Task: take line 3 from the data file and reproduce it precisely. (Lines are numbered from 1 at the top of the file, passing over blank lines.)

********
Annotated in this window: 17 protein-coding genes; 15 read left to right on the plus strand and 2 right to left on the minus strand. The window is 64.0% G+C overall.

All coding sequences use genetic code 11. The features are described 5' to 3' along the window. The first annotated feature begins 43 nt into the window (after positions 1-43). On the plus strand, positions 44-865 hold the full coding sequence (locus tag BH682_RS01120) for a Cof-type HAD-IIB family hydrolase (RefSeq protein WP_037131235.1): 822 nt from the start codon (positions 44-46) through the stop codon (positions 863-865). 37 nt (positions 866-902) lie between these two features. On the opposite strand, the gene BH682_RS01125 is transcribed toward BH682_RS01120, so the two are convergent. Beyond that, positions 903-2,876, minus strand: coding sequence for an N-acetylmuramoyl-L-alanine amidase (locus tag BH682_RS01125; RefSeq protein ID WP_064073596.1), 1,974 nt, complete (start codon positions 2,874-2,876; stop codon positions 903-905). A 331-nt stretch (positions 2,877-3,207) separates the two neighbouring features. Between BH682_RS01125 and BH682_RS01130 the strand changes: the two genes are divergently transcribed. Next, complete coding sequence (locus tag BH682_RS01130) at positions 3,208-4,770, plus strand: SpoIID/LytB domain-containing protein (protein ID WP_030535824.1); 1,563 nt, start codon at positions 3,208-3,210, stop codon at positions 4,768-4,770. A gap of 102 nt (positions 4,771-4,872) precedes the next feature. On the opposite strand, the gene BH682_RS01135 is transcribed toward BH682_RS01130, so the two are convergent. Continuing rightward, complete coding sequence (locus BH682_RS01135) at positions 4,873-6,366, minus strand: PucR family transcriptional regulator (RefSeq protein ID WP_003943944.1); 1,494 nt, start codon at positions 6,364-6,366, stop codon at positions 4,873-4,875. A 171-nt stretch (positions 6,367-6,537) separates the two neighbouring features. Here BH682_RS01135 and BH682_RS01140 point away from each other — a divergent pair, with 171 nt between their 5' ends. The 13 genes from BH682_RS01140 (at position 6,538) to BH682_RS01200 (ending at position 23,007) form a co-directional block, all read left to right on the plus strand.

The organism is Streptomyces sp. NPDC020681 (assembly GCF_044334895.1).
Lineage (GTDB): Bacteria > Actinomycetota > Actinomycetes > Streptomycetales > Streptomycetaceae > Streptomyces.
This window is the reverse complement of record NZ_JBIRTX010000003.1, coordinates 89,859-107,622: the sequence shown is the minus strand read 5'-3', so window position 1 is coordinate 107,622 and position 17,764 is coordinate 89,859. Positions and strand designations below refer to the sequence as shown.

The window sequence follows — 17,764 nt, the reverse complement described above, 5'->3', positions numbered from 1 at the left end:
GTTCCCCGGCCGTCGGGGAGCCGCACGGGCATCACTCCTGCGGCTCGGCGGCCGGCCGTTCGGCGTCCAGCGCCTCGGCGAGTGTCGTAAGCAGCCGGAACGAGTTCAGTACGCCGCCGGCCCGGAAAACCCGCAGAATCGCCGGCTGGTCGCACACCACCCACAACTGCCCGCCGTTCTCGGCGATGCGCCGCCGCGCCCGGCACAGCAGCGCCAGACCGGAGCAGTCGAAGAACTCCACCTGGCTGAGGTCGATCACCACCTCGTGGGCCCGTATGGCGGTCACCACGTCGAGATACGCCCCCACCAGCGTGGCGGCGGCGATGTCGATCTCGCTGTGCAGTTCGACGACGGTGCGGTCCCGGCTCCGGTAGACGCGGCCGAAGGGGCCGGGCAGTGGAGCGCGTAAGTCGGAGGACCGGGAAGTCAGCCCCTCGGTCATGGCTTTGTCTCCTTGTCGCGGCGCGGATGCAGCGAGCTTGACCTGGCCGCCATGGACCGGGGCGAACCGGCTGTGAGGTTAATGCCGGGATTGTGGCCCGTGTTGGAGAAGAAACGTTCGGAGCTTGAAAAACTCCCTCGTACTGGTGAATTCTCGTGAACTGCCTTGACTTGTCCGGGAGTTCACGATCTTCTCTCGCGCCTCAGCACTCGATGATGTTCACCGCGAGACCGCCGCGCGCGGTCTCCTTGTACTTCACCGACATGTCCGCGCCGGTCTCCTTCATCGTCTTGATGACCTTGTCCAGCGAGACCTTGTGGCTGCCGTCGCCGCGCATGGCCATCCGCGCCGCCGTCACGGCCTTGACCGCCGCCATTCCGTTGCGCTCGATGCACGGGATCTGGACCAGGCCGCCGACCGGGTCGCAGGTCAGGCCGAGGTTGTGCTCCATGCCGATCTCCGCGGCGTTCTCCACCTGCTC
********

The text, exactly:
The organism is Streptomyces sp. NPDC020681 (assembly GCF_044334895.1).